Thursday, January 28, 2016

The Productivity Project by Chris Bailey

Title: The Productivity Project
Author: Chris Bailey
Publisher: Random House Canada
Format: Hardcover
Source: From the publisher
On Sale Date:

Synopsis from the publisher's website:
A fresh, personal, and entertaining exploration of a topic that concerns all of us: how to be more productive at work and in every facet of our lives.

Chris Bailey turned down lucrative job offers to pursue a lifelong dream—to spend a year performing a deep dive experiment into the pursuit of productivity, a subject he had been enamored with since he was a teenager. After obtaining his business degree, he created a blog to chronicle a year-long series of productivity experiments he conducted on himself, where he also continued his research and interviews with some of the world’s foremost experts, from Charles Duhigg to David Allen. Among the experiments that he tackled: Bailey went several weeks with getting by on little to no sleep; he cut out caffeine and sugar; he lived in total isolation for 10 days; he used his smartphone for just an hour a day for three months; he gained ten pounds of muscle mass; he stretched his work week to 90 hours; a late riser, he got up at 5:30 every morning for three months—all the while monitoring the impact of his experiments on the quality and quantity of his work.

The Productivity Project highlights tips and tricks tested by Chris Bailey during his year long experiment. Chris tested various methods of increasing productivity from committing to meditate 35 hours a week to working shorter days, each of Chris' attempts to increase his productivity brought to light a new learning.The book elaborates on each of these methods leaving tips that both embrace the digital age and lead readers down a more conservative path. He also examines meditation and nutrition as factors that can can impact your productivity.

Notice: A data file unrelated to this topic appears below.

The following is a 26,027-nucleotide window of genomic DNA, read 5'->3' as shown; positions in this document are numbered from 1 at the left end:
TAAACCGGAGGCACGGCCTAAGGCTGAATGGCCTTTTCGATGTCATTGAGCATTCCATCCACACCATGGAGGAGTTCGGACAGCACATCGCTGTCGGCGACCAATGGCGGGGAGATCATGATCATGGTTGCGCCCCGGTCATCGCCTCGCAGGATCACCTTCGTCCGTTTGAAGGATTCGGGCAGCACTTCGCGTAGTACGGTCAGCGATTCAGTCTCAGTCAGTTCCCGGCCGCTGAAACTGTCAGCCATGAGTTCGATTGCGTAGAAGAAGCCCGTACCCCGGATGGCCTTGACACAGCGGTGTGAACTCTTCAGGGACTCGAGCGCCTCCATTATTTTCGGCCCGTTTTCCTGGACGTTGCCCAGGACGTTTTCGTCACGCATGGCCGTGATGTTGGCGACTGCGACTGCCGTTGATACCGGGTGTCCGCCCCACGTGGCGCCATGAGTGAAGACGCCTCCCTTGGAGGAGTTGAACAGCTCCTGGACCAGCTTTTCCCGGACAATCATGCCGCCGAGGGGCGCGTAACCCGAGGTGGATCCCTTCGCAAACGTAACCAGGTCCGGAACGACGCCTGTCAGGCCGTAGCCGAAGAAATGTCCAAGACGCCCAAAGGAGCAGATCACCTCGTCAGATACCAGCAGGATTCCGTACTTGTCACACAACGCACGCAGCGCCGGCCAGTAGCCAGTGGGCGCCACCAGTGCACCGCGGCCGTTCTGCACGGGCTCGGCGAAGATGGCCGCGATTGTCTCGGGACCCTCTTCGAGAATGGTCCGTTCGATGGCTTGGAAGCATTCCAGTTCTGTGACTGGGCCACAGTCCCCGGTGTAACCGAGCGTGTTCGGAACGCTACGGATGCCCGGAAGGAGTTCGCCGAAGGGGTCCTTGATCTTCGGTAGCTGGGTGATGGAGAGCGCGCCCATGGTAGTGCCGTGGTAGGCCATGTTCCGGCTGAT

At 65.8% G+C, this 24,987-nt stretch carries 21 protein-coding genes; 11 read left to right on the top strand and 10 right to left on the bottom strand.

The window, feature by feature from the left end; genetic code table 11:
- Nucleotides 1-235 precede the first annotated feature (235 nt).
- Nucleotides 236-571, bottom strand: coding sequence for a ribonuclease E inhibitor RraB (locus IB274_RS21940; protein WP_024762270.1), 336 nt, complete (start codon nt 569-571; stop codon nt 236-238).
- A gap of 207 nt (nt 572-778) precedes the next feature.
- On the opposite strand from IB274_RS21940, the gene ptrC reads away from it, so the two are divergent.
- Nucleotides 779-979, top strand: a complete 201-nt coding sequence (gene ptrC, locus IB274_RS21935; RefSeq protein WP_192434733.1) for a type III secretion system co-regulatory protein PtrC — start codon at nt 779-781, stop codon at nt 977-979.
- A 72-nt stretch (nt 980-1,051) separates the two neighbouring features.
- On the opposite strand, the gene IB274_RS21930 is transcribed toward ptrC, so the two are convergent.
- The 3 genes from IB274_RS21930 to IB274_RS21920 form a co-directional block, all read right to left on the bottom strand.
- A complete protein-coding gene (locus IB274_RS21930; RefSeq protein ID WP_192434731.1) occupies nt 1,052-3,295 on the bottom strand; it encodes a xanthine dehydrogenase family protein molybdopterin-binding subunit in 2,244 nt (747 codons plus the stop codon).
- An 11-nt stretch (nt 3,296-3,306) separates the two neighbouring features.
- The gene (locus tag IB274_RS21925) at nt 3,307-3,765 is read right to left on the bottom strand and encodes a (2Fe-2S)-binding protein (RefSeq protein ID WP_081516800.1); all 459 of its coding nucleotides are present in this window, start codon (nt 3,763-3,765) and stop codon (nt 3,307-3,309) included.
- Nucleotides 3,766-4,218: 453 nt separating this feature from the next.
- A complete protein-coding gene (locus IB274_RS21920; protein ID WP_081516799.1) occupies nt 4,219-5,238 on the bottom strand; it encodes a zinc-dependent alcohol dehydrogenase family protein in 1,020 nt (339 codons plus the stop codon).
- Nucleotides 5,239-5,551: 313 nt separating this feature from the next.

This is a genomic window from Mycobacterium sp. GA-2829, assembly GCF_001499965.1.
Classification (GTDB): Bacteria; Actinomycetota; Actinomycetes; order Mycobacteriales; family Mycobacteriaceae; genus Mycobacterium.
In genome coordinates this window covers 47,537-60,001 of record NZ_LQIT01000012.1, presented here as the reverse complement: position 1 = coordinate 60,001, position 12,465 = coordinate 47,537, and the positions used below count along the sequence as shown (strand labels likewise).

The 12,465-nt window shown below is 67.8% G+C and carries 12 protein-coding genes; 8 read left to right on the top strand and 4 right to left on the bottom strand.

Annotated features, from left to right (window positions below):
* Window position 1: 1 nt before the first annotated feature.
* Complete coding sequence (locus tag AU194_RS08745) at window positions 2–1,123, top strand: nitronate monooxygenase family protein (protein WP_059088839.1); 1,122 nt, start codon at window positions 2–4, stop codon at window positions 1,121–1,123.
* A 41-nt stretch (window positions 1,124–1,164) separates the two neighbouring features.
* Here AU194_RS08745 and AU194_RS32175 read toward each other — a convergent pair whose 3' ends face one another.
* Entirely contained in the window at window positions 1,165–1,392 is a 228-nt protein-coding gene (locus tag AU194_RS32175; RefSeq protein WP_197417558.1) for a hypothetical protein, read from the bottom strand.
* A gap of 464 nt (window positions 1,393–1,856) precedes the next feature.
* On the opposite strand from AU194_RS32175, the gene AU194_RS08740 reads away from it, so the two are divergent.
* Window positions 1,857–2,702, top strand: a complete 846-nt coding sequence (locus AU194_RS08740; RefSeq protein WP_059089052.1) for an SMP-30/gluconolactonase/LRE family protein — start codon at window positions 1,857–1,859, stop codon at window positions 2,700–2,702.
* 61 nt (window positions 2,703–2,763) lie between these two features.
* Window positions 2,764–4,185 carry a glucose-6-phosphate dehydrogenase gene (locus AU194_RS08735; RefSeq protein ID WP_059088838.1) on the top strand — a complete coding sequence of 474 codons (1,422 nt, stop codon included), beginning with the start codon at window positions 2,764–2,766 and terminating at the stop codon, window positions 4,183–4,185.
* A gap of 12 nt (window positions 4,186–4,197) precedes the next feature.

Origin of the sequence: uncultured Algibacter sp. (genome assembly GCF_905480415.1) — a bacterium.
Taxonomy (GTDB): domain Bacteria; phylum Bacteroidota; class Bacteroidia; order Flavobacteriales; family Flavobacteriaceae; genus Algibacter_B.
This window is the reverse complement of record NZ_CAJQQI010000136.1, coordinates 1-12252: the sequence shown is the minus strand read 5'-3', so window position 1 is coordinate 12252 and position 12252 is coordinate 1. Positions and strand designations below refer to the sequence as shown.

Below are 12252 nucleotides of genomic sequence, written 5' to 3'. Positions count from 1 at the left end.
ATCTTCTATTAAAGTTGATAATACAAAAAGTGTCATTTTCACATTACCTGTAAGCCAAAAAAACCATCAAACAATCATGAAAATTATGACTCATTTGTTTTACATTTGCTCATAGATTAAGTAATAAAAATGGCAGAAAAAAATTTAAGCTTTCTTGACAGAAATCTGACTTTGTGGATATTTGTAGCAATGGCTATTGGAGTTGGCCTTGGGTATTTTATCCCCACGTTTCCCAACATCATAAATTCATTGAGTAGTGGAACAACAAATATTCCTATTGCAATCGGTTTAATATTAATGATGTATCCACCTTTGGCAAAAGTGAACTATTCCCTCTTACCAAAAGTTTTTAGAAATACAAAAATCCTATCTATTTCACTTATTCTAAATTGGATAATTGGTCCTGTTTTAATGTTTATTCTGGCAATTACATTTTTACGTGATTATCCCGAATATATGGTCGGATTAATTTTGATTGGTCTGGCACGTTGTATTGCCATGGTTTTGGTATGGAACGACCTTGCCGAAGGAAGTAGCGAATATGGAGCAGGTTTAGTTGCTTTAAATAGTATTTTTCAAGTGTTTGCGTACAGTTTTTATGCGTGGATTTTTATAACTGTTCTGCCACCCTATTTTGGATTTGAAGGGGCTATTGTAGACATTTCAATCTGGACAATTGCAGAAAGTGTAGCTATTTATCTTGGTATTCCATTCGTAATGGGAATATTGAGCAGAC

I quite enjoyed the way this book was laid out. At the beginning of each chapter, the reader is given the major points they are going to takeaway from the chapter and the approximate amount of time it is going to take to read it. This helped set expectations right from the get go. The author also includes mini assignments and tasks to reinforce his points and help the reader practice the skills they have just read/learned.

Chris focuses heavily on the impacts that mediation has on your ability to focus. This was definitely a tip I took to almost immediately. I often use the time on my daily train commute (not always the best environment to try and find quiet) to meditate as it's normally the only time I have to myself. Since starting the mediation, I have noticed that my mind is less cluttered and I'm more prepared to start my mornings than I was in the past.

The second nugget I took away from this book were the coffee consumption tips. I am a 3-4 cup a day coffee drinker. The Productivity Project emphasizes that timing your caffeine intake is important to both your productivity and your ability to sleep at night. I've since changed the way I consume coffee and I do admit I'm feeling less tired in the late afternoons. I supplemented what I learned in the book with the following tips I found on Chris' website about getting the most out of your caffeine intake.

6 ways to get more out of caffeine

  1. Drink coffee/tea over an longer period of time.
  2. If you drink a coffee in the morning, drink water alongside it. 
  3. Stay away from sugary energy drinks. 
  4. Eat very well if you consume caffeine. 
  5. Don’t drink caffeine on an empty stomach. 
  6. Wait before consuming a second coffee/tea

You can read the full article here. Only time will tell whether my new found coffee routine will help me be more productive. My wallet is definitely thanking me for it.

I wish there was more that I could've taken from this book, but the above is a great start. There were many other tips related to reducing the amount of times you check your email and turning off notifications on your phone which I wish I could start doing immediately. Unfortunately, my job relies heavily on both, so it may take some time before I get to reap those benefits. But, with what I've read and tried so far, I think I'm on the right path to become a Productivity Ninja.

Disclaimer: I received an advanced copy of The Productivity Project from Penguin Random House of Canada. All opinions are my own.

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